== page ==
McCutchen to return when he reaches '100 percent'

Center fielder, manager not concerned about spring games missed

McCutchen to return when he reaches '100 percent'

BRADENTON, Fla. -- Andrew McCutchen remained inactive on Sunday with an "injury" that obviously concerns other people a lot more than it does him.

The quotation marks signify that attributing his absence to injury is dubious. General discomfort caused McCutchen to be scratched from Friday's lineup. The affected area has been described as "lower body," and McCutchen offered a little clarification.

"I've just been trying to get my legs under me," McCutchen said. "When you get back to baseball stuff after all the offseason workouts, it just takes a little time. I don't want to get back out there until I'm 100 percent."

That could be Tuesday, following the team's off-day on Monday. Or, from the standpoint of reaching and comforting a wider slice of a slightly nervous Pittsburgh, the Wednesday night prime-time telecast of the game with the Tigers might be more sensible.

Regardless, McCutchen has no timetable or urgency.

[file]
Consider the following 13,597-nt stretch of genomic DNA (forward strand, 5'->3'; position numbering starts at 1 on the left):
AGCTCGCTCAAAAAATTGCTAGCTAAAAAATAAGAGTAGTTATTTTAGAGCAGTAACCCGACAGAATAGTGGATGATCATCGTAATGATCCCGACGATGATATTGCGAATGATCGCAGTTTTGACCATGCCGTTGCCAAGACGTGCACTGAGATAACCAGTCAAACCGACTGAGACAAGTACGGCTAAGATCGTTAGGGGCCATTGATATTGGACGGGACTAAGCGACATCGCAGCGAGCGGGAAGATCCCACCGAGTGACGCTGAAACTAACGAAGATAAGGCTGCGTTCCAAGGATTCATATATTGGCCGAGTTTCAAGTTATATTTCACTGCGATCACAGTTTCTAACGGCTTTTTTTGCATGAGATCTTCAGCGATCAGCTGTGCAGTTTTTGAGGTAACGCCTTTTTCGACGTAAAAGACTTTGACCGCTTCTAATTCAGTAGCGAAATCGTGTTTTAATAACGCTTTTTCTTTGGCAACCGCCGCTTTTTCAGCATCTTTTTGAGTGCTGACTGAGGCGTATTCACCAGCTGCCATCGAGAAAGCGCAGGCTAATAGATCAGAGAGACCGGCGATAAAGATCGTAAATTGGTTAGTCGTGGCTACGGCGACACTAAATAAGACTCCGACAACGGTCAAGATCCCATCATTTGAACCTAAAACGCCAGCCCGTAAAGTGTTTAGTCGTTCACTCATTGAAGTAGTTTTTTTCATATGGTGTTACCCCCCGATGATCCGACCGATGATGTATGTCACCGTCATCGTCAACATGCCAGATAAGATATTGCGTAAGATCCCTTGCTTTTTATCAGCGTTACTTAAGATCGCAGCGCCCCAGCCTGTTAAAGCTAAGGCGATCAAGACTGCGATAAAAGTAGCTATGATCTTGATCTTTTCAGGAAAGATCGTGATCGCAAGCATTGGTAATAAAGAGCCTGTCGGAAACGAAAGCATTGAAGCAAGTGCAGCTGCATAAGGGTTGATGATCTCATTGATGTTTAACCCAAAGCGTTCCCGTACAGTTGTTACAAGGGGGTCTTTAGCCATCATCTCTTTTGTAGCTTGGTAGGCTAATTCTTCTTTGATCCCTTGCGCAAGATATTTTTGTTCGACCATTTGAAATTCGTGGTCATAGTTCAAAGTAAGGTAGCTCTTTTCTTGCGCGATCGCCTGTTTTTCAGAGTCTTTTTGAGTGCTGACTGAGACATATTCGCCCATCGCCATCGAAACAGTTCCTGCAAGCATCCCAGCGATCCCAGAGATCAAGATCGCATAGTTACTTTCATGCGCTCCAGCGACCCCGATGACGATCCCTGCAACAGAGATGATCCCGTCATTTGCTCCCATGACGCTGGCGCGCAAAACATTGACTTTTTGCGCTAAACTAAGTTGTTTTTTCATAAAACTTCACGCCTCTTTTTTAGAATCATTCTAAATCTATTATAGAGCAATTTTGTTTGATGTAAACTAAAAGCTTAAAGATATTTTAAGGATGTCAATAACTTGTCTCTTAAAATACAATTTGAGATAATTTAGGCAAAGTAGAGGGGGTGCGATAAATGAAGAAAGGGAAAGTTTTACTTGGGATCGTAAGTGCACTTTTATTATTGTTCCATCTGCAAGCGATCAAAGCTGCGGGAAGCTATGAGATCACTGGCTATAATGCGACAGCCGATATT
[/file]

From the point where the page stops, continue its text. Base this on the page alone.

"We're dealing with him day to day," manager Clint Hurdle said. "He's down again [Sunday], we have the day off [Monday] and we'll re-evaluate on Tuesday. I think we're in a good place with him."

That "good place" is three weeks in front of Opening Day. No reason exists to rush McCutchen back into center field. In a typical Spring Training, he notches about 50 at-bats, and he remains stuck on 12, but there's typically little carryover to the regular season.

A year ago, McCutchen had a blistering .417 preseason, then opened the season 1-for-12. A busy '13 preseason (50 at-bats) led to a .217 average 25 games into the regular season.

So even if McCutchen's road to 100 percent is long enough to seriously curtail his preseason game activity, it likely will not mean much. Other than, as Hurdle already intimated, getting him fresher into the championship season.

Tom Singer is a reporter for and writes an MLBlog Change for a Nickel. Follow him on Twitter @Tom_Singer. This story was not subject to the approval of Major League Baseball or its clubs.